Cork has a structure that you can compare with that from a honeycomb. Every cm2 consists of approximately 40 million cells. These cells, as well as the spaces in between, are filled with a kind of gas resembling air, without CO2. Thus the cork cells work as small sound and heat insulators and absorb pressure and shocks. This is what makes cork so remarkable. Up till today there has not been found any other material which combines the same characteristics as cork does.

Given the advent of synthetic cork, is there a future for cork wine stoppers?

... For long aging however, the only closure with an adequately long track record is natural cork. So to be safe, that is the closure to choose. Once we have solid long-term evaluations of synthetics and screw caps, it will be possible to judge their suitability for extended aging, such as more than ten years.

Over centuries, winemakers have consistently taken advantage of new technology to improve their product, from oak barrels to bottles to modern crushing and pressing equipment and micro-oxygenation. While manufactured closures have some key advantages, it is proving difficult to displace natural cork due to its centuries-old tradition, albeit with a few problems, and its connection to the natural environment.

Tuesday, February 20, 2018

Focus on Portugal: Craft beer in Portugal? Finally, the answer is yes.


For some unknown reason, Stephen missed the Super Bock Lounge at Francisco Sa Carneiro International Airport in Porto, Portugal.

Airport bars you want to get stuck in, by Stephen Beaumont (The Globe and Mail)

By the time you read this, I'll have heeded the call of duty and investigated. Of course, Super Bock is not "craft," although by most accounts, "craft" at long last has arrived in Portugal.

On the hop: Lisbon's exploding craft beer scene, by Kevin Raub (Lonely Planet; 2016)

A cold beer in Portugal has traditionally meant one of two things: Sagres or Super Bock. These two everyman lagers, created during military dictatorships, have dominated the country's beer landscape for decades.

But a hop-heavy suds revolution is brewing in Lisbon and beyond. Europe's oldest independent capital city is finally embracing the craft beer booze-fest.

Portugal's tyrannical two-brew past

Although its beer history isn't as famous or marketed quite as well as that of some of its European neighbours, Portugal-produced beer predates the country itself, going all the way back to pre-Roman Lusitania. But foreign influence was heavily muted during the Estado Novo, the totalitarian dictatorship that ran the small Iberian nation from 1933 to 1974. Two rebel-rousing domestic brands, Sagres and Super Bock, flowed freely from the taps with little competition. Coincidence that Lisbon-speak for a draught beer is imperial? Not likely.

"During the dictatorship, society was so nationalistic; they didn’t want to import or export, or the influence of anything coming in," says American chef/brewer Adam Heller, who recently opened Chimera Brewpub in Lisbon's industrially hip Alcântara neighbourhood. "They wanted to preserve their identity" ...

Just remember: Super Bock is neither "super" nor "bock," but the last time I visited Portugal -- 18 years and a whole different life ago -- it was a golden lager that worked just fine served very cold. There are several varieties these days, including a Stout and a Pilsener, but still no Bock.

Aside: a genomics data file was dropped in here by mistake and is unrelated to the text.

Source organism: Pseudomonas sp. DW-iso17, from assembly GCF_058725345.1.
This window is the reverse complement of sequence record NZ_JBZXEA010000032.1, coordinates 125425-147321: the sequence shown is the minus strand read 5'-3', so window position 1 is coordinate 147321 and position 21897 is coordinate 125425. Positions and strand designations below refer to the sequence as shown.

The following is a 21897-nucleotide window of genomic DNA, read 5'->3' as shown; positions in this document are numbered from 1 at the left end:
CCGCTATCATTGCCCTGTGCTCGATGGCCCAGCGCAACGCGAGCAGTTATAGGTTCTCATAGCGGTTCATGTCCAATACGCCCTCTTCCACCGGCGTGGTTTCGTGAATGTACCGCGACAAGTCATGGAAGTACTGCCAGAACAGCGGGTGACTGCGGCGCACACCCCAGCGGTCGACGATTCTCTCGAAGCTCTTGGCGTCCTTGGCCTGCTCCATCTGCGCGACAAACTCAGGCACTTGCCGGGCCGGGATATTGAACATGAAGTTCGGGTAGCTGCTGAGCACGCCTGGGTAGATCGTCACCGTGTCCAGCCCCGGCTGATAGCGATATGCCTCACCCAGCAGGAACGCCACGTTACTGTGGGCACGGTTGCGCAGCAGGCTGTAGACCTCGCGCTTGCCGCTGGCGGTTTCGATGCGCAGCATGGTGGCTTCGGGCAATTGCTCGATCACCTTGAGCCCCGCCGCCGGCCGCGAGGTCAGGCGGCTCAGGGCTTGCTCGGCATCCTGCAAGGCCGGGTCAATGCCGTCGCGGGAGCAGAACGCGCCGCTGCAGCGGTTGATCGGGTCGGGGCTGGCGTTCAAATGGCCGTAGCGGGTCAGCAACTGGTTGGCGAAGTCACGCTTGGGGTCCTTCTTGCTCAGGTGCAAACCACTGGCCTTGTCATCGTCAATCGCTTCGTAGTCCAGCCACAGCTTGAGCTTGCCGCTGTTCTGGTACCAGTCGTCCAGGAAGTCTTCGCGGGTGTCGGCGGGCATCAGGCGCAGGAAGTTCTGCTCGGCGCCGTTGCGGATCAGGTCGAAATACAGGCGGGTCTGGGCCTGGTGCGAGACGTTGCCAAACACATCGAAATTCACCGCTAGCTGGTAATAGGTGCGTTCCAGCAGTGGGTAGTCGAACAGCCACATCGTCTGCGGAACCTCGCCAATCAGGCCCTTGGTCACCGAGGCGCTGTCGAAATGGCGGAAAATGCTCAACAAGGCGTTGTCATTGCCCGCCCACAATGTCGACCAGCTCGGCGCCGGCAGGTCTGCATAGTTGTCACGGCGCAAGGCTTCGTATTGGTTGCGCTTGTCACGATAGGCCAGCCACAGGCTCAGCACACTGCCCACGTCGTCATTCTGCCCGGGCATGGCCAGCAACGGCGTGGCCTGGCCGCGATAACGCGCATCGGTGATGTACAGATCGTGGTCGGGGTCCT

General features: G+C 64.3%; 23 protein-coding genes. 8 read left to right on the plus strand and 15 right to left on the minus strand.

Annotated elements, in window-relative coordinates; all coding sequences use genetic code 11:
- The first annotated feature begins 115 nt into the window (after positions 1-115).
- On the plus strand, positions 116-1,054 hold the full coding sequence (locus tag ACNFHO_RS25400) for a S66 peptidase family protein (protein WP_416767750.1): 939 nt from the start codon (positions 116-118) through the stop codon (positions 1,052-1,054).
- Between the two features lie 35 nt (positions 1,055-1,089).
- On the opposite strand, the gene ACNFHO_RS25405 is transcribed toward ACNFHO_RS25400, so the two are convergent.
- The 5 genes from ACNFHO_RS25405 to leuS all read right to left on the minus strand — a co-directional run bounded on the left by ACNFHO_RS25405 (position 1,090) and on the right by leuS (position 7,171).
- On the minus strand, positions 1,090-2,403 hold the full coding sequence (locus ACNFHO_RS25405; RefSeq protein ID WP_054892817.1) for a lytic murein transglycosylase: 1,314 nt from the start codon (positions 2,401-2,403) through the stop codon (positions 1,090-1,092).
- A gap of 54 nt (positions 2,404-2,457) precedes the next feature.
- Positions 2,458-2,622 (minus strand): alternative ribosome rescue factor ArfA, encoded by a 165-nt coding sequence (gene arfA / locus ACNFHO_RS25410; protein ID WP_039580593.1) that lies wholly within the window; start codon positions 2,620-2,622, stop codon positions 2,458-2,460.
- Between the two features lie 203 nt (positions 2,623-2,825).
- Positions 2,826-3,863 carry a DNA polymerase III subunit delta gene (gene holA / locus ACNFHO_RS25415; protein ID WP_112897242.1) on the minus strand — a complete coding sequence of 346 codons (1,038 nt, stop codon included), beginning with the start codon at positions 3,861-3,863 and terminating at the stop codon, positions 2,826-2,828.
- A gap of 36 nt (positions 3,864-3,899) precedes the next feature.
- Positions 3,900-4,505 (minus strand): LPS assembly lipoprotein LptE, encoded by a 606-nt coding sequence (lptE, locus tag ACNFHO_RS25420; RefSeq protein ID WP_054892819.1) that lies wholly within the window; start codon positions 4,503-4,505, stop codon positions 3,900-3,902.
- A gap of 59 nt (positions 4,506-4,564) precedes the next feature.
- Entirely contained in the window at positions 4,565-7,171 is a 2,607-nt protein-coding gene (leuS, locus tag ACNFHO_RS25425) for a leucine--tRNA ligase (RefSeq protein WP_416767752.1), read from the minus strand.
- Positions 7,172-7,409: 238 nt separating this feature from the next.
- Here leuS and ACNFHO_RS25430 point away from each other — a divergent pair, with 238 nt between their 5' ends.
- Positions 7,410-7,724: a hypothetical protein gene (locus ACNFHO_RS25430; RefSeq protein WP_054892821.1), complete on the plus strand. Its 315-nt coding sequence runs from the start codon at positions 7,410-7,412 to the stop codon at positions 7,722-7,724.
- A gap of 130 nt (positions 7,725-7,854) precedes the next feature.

In 2014, when NABC needed a beer for modeling our special one-off World Cup Series USA vs. Portugal brew, Super Bock yet again volunteered for duty.


By the way, there'll be no special World Cup Series brewed at NABC in 2018, unless Josh and Ben adopt a different nation as rooting interest. But what about craft beer in Porto?

Once again, Sara Riobom comes to the rescue at her Portoalities blog.

Ever since I lived in The Netherlands I started to really appreciate craft beer. Therefore, it’s with great enthusiasm that I wrote this Guide of 7 amazing craft beer pubs in Porto.

With luck, I've already checked out a couple of them.

Monday, February 19, 2018

Focus on Portugal: The Carnation Revolution in 1974, and Portugal in the current age.



Before the Velvet Revolution in Czechoslovakia (1989), there came the Carnation Revolution in Portugal (1974).


Remembering Portugal’s Carnation Revolution
(Freedom House)

... The Carnation Revolution—the first of the world’s many subsequent flower or color uprisings—is little remembered today. Its very success may account for its obscurity. At the time, however, the Portuguese developments were understood to be extraordinarily important. The Carnation Revolution brought about the overthrow of an entrenched right-wing dictatorship. It ended, once and for all, European colonialism in Africa. It was decisive in ensuring that at some time in the future, Europe could truly boast of being whole and free. It set the stage for peaceful and democratic change in neighboring Spain. It produced a democratic breakthrough at a time when strongmen and commissars seemed to be on the march around the globe. And it was eventually recognized as the event that triggered the “third wave” of democratization, a phenomenon that was to transform politics throughout the world.

There were immediate implications of the Carnation Revolution in Angola and other soon-to-be former Portuguese colonial realms.

Portugal's new regime pledged itself to end the colonial wars and began negotiations with the African independence movements. By the end of 1974, Portuguese troops had been withdrawn from Portuguese Guinea and the latter had become a UN member state. This was followed by the independence of Cape Verde, Mozambique, São Tomé and Príncipe and Angola in 1975. The Carnation Revolution in Portugal also led to Portugal's withdrawal from East Timor in south-east Asia. These events prompted a mass exodus of Portuguese citizens from Portugal's African territories (mostly from Angola and Mozambique), creating over a million Portuguese refugees — the retornados.